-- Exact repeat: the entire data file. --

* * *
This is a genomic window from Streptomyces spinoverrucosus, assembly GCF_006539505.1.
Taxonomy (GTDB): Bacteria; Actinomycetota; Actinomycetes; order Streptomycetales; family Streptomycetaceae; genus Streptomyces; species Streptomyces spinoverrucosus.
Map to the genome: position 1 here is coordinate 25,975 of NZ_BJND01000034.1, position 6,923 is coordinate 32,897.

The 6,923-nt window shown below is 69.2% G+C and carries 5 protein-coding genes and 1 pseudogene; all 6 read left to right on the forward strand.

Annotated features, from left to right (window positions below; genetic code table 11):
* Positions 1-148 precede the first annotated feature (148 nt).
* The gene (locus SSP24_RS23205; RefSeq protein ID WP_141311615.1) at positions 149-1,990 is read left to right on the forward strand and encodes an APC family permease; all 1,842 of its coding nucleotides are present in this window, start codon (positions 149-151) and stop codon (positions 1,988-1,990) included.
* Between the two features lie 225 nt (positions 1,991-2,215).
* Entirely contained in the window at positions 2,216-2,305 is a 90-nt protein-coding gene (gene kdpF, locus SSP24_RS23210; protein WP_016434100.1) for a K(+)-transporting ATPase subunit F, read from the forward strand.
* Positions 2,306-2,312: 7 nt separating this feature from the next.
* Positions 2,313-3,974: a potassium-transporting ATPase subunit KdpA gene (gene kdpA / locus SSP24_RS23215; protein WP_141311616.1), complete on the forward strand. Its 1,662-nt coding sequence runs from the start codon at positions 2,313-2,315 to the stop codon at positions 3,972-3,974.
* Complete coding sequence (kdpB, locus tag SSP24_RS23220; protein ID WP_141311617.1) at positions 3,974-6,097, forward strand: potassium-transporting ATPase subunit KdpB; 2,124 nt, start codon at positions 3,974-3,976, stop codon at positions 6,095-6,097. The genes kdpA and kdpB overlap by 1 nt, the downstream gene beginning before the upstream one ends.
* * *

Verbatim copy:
This is a genomic window from Streptomyces spinoverrucosus, assembly GCF_006539505.1.
Taxonomy (GTDB): Bacteria; Actinomycetota; Actinomycetes; order Streptomycetales; family Streptomycetaceae; genus Streptomyces; species Streptomyces spinoverrucosus.
Map to the genome: position 1 here is coordinate 25,975 of NZ_BJND01000034.1, position 6,923 is coordinate 32,897.

The 6,923-nt window shown below is 69.2% G+C and carries 5 protein-coding genes and 1 pseudogene; all 6 read left to right on the forward strand.

Annotated features, from left to right (window positions below; genetic code table 11):
* Positions 1-148 precede the first annotated feature (148 nt).
* The gene (locus SSP24_RS23205; RefSeq protein ID WP_141311615.1) at positions 149-1,990 is read left to right on the forward strand and encodes an APC family permease; all 1,842 of its coding nucleotides are present in this window, start codon (positions 149-151) and stop codon (positions 1,988-1,990) included.
* Between the two features lie 225 nt (positions 1,991-2,215).
* Entirely contained in the window at positions 2,216-2,305 is a 90-nt protein-coding gene (gene kdpF, locus SSP24_RS23210; protein WP_016434100.1) for a K(+)-transporting ATPase subunit F, read from the forward strand.
* Positions 2,306-2,312: 7 nt separating this feature from the next.
* Positions 2,313-3,974: a potassium-transporting ATPase subunit KdpA gene (gene kdpA / locus SSP24_RS23215; protein WP_141311616.1), complete on the forward strand. Its 1,662-nt coding sequence runs from the start codon at positions 2,313-2,315 to the stop codon at positions 3,972-3,974.
* Complete coding sequence (kdpB, locus tag SSP24_RS23220; protein ID WP_141311617.1) at positions 3,974-6,097, forward strand: potassium-transporting ATPase subunit KdpB; 2,124 nt, start codon at positions 3,974-3,976, stop codon at positions 6,095-6,097. The genes kdpA and kdpB overlap by 1 nt, the downstream gene beginning before the upstream one ends.